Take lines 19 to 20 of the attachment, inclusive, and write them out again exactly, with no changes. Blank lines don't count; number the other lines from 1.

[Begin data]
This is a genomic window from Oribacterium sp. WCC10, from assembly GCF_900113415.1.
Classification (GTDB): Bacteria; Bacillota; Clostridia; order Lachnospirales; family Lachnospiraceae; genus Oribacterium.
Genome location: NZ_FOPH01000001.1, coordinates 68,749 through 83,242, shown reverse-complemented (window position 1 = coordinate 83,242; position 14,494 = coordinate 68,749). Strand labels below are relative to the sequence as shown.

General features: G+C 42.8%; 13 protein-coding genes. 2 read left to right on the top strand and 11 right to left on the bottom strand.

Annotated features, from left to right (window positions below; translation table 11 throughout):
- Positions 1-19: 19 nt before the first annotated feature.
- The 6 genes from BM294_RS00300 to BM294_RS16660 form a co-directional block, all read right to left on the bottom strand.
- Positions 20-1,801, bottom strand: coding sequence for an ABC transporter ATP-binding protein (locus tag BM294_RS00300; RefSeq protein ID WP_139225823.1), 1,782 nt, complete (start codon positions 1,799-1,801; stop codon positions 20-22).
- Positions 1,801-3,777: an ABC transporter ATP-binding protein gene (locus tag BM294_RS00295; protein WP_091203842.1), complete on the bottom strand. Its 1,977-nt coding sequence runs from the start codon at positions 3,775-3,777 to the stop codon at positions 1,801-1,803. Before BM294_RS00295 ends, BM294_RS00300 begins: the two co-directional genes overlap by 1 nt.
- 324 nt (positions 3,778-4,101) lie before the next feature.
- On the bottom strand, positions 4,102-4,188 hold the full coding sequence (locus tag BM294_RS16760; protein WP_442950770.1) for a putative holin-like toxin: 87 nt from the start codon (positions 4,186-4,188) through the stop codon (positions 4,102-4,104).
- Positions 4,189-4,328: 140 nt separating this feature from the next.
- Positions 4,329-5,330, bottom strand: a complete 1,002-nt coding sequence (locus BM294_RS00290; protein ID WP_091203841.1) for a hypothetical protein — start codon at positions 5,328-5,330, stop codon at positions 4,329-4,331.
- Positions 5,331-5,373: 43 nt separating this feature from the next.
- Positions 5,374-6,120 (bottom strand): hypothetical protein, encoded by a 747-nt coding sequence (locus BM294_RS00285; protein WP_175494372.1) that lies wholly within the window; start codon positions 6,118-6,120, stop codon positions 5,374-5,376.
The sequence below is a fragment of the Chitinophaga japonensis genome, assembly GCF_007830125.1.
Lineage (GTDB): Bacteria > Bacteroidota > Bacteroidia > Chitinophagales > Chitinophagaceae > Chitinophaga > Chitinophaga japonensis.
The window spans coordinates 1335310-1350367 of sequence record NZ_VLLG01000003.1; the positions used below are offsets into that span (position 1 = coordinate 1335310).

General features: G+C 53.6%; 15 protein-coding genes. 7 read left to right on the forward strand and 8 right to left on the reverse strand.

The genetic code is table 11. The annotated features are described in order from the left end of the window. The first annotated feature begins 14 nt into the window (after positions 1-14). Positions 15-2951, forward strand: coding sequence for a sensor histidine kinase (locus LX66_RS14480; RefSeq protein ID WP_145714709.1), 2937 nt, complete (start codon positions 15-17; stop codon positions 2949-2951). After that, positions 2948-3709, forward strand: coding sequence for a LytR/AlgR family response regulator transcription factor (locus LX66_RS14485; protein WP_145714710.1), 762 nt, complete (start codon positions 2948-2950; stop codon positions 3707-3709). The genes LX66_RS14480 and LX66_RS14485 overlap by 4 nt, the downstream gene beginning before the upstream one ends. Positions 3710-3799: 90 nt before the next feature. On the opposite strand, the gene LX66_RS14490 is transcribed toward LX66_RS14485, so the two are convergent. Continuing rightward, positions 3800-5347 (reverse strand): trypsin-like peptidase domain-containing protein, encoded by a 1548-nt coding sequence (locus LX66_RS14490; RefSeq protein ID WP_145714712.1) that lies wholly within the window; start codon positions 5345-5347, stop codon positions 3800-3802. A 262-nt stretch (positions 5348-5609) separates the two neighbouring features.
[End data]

General features: G+C 53.6%; 15 protein-coding genes. 7 read left to right on the forward strand and 8 right to left on the reverse strand.

The genetic code is table 11. The annotated features are described in order from the left end of the window. The first annotated feature begins 14 nt into the window (after positions 1-14). Positions 15-2951, forward strand: coding sequence for a sensor histidine kinase (locus LX66_RS14480; RefSeq protein ID WP_145714709.1), 2937 nt, complete (start codon positions 15-17; stop codon positions 2949-2951). After that, positions 2948-3709, forward strand: coding sequence for a LytR/AlgR family response regulator transcription factor (locus LX66_RS14485; protein WP_145714710.1), 762 nt, complete (start codon positions 2948-2950; stop codon positions 3707-3709). The genes LX66_RS14480 and LX66_RS14485 overlap by 4 nt, the downstream gene beginning before the upstream one ends. Positions 3710-3799: 90 nt before the next feature. On the opposite strand, the gene LX66_RS14490 is transcribed toward LX66_RS14485, so the two are convergent. Continuing rightward, positions 3800-5347 (reverse strand): trypsin-like peptidase domain-containing protein, encoded by a 1548-nt coding sequence (locus LX66_RS14490; RefSeq protein ID WP_145714712.1) that lies wholly within the window; start codon positions 5345-5347, stop codon positions 3800-3802. A 262-nt stretch (positions 5348-5609) separates the two neighbouring features.